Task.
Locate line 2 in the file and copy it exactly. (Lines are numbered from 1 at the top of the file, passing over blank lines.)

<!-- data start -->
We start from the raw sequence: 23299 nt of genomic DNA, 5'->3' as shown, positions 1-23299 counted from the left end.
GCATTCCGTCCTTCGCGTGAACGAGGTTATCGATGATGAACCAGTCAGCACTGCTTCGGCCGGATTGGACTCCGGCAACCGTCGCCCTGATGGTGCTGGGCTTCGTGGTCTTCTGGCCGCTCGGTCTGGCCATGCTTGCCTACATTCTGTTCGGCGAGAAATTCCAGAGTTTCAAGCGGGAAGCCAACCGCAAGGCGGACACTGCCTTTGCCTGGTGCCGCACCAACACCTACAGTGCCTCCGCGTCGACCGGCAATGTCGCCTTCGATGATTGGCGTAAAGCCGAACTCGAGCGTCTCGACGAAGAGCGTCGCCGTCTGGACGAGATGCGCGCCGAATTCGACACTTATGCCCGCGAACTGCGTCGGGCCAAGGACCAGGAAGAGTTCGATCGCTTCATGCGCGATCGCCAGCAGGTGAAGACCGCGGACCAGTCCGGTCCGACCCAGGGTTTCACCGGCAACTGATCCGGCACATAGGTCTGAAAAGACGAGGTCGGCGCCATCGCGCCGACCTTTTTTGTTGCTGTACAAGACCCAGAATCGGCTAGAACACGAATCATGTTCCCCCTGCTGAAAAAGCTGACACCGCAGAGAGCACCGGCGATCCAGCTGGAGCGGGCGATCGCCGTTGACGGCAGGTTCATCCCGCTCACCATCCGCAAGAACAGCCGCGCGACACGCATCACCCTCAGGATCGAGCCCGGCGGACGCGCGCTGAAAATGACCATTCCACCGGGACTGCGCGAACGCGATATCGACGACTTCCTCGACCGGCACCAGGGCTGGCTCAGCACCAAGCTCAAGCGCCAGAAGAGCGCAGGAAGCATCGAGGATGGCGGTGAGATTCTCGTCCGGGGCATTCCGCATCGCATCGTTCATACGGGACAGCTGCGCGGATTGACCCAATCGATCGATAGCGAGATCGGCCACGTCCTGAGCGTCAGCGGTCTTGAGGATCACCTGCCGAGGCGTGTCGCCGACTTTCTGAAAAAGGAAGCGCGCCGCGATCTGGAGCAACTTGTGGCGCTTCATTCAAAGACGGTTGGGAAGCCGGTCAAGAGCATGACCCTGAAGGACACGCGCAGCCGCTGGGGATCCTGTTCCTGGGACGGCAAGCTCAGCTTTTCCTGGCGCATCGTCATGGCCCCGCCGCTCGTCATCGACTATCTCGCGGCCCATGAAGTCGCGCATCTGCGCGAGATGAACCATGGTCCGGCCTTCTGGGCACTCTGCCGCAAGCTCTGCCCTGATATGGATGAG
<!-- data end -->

GCATTCCGTCCTTCGCGTGAACGAGGTTATCGATGATGAACCAGTCAGCACTGCTTCGGCCGGATTGGACTCCGGCAACCGTCGCCCTGATGGTGCTGGGCTTCGTGGTCTTCTGGCCGCTCGGTCTGGCCATGCTTGCCTACATTCTGTTCGGCGAGAAATTCCAGAGTTTCAAGCGGGAAGCCAACCGCAAGGCGGACACTGCCTTTGCCTGGTGCCGCACCAACACCTACAGTGCCTCCGCGTCGACCGGCAATGTCGCCTTCGATGATTGGCGTAAAGCCGAACTCGAGCGTCTCGACGAAGAGCGTCGCCGTCTGGACGAGATGCGCGCCGAATTCGACACTTATGCCCGCGAACTGCGTCGGGCCAAGGACCAGGAAGAGTTCGATCGCTTCATGCGCGATCGCCAGCAGGTGAAGACCGCGGACCAGTCCGGTCCGACCCAGGGTTTCACCGGCAACTGATCCGGCACATAGGTCTGAAAAGACGAGGTCGGCGCCATCGCGCCGACCTTTTTTGTTGCTGTACAAGACCCAGAATCGGCTAGAACACGAATCATGTTCCCCCTGCTGAAAAAGCTGACACCGCAGAGAGCACCGGCGATCCAGCTGGAGCGGGCGATCGCCGTTGACGGCAGGTTCATCCCGCTCACCATCCGCAAGAACAGCCGCGCGACACGCATCACCCTCAGGATCGAGCCCGGCGGACGCGCGCTGAAAATGACCATTCCACCGGGACTGCGCGAACGCGATATCGACGACTTCCTCGACCGGCACCAGGGCTGGCTCAGCACCAAGCTCAAGCGCCAGAAGAGCGCAGGAAGCATCGAGGATGGCGGTGAGATTCTCGTCCGGGGCATTCCGCATCGCATCGTTCATACGGGACAGCTGCGCGGATTGACCCAATCGATCGATAGCGAGATCGGCCACGTCCTGAGCGTCAGCGGTCTTGAGGATCACCTGCCGAGGCGTGTCGCCGACTTTCTGAAAAAGGAAGCGCGCCGCGATCTGGAGCAACTTGTGGCGCTTCATTCAAAGACGGTTGGGAAGCCGGTCAAGAGCATGACCCTGAAGGACACGCGCAGCCGCTGGGGATCCTGTTCCTGGGACGGCAAGCTCAGCTTTTCCTGGCGCATCGTCATGGCCCCGCCGCTCGTCATCGACTATCTCGCGGCCCATGAAGTCGCGCATCTGCGCGAGATGAACCATGGTCCGGCCTTCTGGGCACTCTGCCGCAAGCTCTGCCCTGATATGGATGAG